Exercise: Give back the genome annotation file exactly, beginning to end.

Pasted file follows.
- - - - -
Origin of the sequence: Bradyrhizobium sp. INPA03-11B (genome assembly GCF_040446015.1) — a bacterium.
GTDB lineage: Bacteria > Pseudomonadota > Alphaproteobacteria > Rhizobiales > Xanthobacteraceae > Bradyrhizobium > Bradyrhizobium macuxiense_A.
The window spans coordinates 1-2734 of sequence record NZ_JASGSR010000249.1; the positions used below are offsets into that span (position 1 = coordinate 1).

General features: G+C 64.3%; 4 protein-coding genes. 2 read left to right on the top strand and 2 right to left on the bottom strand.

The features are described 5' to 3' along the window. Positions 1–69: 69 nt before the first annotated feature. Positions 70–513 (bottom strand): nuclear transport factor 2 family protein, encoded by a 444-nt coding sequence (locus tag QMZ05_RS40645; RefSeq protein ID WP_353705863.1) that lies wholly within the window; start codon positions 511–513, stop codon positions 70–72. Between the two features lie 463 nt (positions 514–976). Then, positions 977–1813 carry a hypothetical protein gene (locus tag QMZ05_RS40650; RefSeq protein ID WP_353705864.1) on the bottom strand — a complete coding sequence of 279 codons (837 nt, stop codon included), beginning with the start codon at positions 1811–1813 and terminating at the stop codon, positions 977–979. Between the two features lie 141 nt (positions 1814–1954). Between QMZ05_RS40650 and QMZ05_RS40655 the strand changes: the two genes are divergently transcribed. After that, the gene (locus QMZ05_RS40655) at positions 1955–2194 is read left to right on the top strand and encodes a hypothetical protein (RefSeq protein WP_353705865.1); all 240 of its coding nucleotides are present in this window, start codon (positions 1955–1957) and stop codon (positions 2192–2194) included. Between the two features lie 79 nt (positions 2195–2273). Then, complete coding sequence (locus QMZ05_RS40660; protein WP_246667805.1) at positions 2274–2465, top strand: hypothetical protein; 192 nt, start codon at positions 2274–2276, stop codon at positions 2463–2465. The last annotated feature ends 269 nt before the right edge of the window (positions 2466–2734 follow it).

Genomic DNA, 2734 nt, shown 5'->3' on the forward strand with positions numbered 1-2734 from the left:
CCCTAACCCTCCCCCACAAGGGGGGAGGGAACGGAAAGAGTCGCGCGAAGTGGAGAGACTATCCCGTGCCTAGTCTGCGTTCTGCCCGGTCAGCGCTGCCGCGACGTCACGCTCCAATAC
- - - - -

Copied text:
Origin of the sequence: Bradyrhizobium sp. INPA03-11B (genome assembly GCF_040446015.1) — a bacterium.
GTDB lineage: Bacteria > Pseudomonadota > Alphaproteobacteria > Rhizobiales > Xanthobacteraceae > Bradyrhizobium > Bradyrhizobium macuxiense_A.
The window spans coordinates 1-2734 of sequence record NZ_JASGSR010000249.1; the positions used below are offsets into that span (position 1 = coordinate 1).

General features: G+C 64.3%; 4 protein-coding genes. 2 read left to right on the top strand and 2 right to left on the bottom strand.

The features are described 5' to 3' along the window. Positions 1–69: 69 nt before the first annotated feature. Positions 70–513 (bottom strand): nuclear transport factor 2 family protein, encoded by a 444-nt coding sequence (locus tag QMZ05_RS40645; RefSeq protein ID WP_353705863.1) that lies wholly within the window; start codon positions 511–513, stop codon positions 70–72. Between the two features lie 463 nt (positions 514–976). Then, positions 977–1813 carry a hypothetical protein gene (locus tag QMZ05_RS40650; RefSeq protein ID WP_353705864.1) on the bottom strand — a complete coding sequence of 279 codons (837 nt, stop codon included), beginning with the start codon at positions 1811–1813 and terminating at the stop codon, positions 977–979. Between the two features lie 141 nt (positions 1814–1954). Between QMZ05_RS40650 and QMZ05_RS40655 the strand changes: the two genes are divergently transcribed. After that, the gene (locus QMZ05_RS40655) at positions 1955–2194 is read left to right on the top strand and encodes a hypothetical protein (RefSeq protein WP_353705865.1); all 240 of its coding nucleotides are present in this window, start codon (positions 1955–1957) and stop codon (positions 2192–2194) included. Between the two features lie 79 nt (positions 2195–2273). Then, complete coding sequence (locus QMZ05_RS40660; protein WP_246667805.1) at positions 2274–2465, top strand: hypothetical protein; 192 nt, start codon at positions 2274–2276, stop codon at positions 2463–2465. The last annotated feature ends 269 nt before the right edge of the window (positions 2466–2734 follow it).

Genomic DNA, 2734 nt, shown 5'->3' on the forward strand with positions numbered 1-2734 from the left:
CCCTAACCCTCCCCCACAAGGGGGGAGGGAACGGAAAGAGTCGCGCGAAGTGGAGAGACTATCCCGTGCCTAGTCTGCGTTCTGCCCGGTCAGCGCTGCCGCGACGTCACGCTCCAATAC